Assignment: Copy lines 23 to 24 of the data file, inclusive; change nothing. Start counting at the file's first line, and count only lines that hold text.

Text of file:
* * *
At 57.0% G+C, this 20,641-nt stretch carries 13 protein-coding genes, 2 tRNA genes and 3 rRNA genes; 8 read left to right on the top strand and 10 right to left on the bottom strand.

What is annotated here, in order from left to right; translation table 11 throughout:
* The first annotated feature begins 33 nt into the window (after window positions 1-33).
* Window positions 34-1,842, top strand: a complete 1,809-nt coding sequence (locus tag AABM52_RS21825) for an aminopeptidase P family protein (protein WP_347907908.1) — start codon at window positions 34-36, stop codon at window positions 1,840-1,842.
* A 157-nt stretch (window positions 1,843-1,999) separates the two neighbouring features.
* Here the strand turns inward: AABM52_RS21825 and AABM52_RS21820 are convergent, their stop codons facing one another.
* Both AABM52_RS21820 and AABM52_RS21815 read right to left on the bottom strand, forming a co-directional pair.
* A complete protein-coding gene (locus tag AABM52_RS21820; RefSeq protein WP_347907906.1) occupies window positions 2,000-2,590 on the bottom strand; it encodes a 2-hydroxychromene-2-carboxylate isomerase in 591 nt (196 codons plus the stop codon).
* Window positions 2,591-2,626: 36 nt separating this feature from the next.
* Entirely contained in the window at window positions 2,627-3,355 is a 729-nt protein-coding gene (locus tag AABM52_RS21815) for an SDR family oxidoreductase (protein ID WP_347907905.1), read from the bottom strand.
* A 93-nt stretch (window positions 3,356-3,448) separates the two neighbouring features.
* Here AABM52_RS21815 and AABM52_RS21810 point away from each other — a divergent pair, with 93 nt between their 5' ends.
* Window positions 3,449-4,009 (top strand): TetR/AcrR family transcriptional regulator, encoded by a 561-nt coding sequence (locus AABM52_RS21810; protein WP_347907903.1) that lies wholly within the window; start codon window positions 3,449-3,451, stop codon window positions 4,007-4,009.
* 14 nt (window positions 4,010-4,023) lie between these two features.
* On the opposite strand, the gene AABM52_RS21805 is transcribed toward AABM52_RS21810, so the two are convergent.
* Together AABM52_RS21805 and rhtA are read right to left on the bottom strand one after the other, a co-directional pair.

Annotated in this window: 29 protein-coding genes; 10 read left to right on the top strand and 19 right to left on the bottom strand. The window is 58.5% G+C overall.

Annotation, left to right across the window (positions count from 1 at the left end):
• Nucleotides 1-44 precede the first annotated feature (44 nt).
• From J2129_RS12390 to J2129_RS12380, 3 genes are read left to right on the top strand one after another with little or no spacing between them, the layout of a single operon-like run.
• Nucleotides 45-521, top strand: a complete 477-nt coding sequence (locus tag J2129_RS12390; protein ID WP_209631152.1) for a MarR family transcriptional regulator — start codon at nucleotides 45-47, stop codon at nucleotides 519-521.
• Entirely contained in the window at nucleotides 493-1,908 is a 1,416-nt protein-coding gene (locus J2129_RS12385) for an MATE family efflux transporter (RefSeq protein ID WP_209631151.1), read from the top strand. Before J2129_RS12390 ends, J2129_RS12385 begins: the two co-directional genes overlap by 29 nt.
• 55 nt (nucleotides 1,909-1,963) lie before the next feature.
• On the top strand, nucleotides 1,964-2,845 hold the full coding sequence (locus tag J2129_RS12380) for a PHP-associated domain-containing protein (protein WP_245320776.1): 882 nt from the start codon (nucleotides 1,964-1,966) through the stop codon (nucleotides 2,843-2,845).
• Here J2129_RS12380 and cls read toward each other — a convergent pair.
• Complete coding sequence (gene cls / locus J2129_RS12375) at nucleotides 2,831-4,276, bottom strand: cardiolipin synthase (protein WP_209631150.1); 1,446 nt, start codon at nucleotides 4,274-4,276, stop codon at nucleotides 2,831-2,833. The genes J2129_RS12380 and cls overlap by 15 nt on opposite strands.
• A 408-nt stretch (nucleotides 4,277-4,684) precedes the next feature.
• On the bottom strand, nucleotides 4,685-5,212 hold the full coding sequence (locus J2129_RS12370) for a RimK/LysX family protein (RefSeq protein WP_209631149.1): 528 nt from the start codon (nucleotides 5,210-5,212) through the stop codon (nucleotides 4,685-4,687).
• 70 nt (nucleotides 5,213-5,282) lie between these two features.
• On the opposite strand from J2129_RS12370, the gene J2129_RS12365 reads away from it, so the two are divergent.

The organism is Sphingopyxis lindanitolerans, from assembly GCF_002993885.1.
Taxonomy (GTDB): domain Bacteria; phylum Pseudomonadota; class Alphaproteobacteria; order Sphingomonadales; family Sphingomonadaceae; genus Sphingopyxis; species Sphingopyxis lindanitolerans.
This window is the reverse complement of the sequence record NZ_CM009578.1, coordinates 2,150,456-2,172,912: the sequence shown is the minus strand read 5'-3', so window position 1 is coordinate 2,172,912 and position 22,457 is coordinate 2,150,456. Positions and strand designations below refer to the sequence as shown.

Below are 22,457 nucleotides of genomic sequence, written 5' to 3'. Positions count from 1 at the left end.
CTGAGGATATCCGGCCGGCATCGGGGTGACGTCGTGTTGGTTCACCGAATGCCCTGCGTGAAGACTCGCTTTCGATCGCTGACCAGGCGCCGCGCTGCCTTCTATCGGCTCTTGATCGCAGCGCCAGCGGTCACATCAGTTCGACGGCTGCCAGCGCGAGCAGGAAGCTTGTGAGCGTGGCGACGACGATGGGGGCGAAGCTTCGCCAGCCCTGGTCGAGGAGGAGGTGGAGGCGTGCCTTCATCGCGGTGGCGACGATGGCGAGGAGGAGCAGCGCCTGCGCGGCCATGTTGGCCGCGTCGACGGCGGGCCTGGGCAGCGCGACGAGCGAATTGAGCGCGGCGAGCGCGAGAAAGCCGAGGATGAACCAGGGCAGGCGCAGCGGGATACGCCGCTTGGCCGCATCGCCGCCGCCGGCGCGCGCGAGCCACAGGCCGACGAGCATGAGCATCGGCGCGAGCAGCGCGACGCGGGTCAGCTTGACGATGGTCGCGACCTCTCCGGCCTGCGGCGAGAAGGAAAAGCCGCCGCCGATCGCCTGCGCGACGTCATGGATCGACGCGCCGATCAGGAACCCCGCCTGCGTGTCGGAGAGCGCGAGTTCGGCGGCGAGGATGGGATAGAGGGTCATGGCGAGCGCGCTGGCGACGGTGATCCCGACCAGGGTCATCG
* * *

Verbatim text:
• 55 nt (nucleotides 1,909-1,963) lie before the next feature.
• On the top strand, nucleotides 1,964-2,845 hold the full coding sequence (locus tag J2129_RS12380) for a PHP-associated domain-containing protein (protein WP_245320776.1): 882 nt from the start codon (nucleotides 1,964-1,966) through the stop codon (nucleotides 2,843-2,845).